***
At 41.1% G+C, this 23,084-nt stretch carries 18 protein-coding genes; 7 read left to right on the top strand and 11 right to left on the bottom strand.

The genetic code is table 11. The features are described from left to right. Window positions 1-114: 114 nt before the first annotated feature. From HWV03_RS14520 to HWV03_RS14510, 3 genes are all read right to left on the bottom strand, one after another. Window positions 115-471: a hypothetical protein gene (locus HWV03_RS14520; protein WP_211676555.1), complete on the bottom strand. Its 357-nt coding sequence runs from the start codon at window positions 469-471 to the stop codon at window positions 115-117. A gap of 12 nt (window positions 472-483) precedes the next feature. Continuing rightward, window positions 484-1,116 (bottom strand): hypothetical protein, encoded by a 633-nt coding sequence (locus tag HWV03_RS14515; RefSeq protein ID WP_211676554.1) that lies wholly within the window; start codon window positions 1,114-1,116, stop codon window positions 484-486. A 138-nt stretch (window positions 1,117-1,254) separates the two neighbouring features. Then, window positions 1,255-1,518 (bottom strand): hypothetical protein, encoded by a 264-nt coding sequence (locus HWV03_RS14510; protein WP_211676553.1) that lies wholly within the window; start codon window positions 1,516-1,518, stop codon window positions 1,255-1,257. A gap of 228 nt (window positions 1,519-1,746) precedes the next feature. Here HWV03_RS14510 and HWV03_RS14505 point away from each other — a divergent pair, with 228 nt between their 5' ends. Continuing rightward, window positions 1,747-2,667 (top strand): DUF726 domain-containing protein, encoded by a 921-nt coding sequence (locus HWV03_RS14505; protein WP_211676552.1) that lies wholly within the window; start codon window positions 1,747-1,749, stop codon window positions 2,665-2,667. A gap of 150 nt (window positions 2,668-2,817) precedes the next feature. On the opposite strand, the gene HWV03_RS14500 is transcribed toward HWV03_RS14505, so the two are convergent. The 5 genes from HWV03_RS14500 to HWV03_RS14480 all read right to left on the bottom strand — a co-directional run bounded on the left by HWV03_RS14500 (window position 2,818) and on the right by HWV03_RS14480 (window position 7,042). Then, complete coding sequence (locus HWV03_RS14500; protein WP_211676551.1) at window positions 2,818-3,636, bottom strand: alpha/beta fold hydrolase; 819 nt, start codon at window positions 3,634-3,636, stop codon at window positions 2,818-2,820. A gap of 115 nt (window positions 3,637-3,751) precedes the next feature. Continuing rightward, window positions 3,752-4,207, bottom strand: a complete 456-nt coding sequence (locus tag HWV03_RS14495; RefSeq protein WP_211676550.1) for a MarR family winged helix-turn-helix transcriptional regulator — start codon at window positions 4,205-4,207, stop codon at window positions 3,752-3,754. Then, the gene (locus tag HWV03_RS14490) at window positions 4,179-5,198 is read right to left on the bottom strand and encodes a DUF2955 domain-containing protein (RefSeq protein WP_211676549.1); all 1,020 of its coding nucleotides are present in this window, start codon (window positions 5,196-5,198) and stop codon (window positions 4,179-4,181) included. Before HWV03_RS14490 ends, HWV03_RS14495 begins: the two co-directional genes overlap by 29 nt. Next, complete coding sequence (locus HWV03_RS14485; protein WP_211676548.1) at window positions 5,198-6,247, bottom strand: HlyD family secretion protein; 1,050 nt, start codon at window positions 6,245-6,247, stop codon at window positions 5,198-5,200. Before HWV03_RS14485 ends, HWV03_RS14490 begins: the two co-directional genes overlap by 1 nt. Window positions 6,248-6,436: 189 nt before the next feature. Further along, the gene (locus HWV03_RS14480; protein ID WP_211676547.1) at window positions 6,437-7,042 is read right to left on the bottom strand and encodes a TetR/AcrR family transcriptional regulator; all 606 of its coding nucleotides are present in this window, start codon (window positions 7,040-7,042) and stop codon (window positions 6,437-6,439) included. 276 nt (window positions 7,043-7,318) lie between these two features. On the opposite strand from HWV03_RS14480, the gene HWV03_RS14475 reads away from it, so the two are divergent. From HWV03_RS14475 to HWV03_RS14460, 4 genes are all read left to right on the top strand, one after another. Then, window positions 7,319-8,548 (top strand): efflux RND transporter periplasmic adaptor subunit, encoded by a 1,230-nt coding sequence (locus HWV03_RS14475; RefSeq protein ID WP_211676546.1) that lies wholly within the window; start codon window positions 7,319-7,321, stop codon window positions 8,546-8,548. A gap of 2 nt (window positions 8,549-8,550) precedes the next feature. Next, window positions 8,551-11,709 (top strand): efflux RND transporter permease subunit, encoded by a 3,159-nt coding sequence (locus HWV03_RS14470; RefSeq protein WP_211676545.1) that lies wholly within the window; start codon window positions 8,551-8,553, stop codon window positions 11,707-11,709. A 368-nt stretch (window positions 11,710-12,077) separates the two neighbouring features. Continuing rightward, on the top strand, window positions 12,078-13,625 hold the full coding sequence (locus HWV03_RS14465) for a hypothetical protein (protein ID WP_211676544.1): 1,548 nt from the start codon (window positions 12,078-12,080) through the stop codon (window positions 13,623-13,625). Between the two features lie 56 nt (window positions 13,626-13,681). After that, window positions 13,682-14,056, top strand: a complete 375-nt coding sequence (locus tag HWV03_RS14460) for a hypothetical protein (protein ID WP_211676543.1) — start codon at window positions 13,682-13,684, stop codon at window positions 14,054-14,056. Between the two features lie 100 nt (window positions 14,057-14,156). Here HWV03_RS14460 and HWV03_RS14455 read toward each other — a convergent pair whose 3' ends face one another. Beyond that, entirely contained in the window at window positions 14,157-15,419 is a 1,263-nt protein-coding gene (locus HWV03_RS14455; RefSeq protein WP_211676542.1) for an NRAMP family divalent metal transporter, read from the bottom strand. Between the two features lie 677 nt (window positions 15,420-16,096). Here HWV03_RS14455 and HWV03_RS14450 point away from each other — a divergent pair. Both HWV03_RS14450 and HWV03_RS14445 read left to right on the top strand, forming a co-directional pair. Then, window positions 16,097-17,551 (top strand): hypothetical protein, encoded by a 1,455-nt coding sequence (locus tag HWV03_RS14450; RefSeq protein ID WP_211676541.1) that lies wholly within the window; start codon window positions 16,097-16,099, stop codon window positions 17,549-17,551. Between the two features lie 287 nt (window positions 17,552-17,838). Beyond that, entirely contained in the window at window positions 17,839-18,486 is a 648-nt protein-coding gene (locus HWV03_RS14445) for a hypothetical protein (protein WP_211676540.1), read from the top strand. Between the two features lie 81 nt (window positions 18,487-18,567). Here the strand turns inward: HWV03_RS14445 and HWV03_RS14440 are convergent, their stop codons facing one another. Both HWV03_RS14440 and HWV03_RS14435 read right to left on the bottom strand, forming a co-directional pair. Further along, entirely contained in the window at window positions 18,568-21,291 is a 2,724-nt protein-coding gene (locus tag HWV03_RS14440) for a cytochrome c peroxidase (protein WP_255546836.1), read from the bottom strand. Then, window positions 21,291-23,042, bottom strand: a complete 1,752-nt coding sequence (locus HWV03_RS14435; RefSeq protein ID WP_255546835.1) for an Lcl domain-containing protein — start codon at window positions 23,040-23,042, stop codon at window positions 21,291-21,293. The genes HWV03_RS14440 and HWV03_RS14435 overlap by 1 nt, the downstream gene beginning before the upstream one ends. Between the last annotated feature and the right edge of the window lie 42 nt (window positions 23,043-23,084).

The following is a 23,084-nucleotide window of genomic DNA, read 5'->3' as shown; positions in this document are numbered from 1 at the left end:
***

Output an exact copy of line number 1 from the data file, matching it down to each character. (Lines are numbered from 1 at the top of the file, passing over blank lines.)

At 41.1% G+C, this 23,084-nt stretch carries 18 protein-coding genes; 7 read left to right on the top strand and 11 right to left on the bottom strand.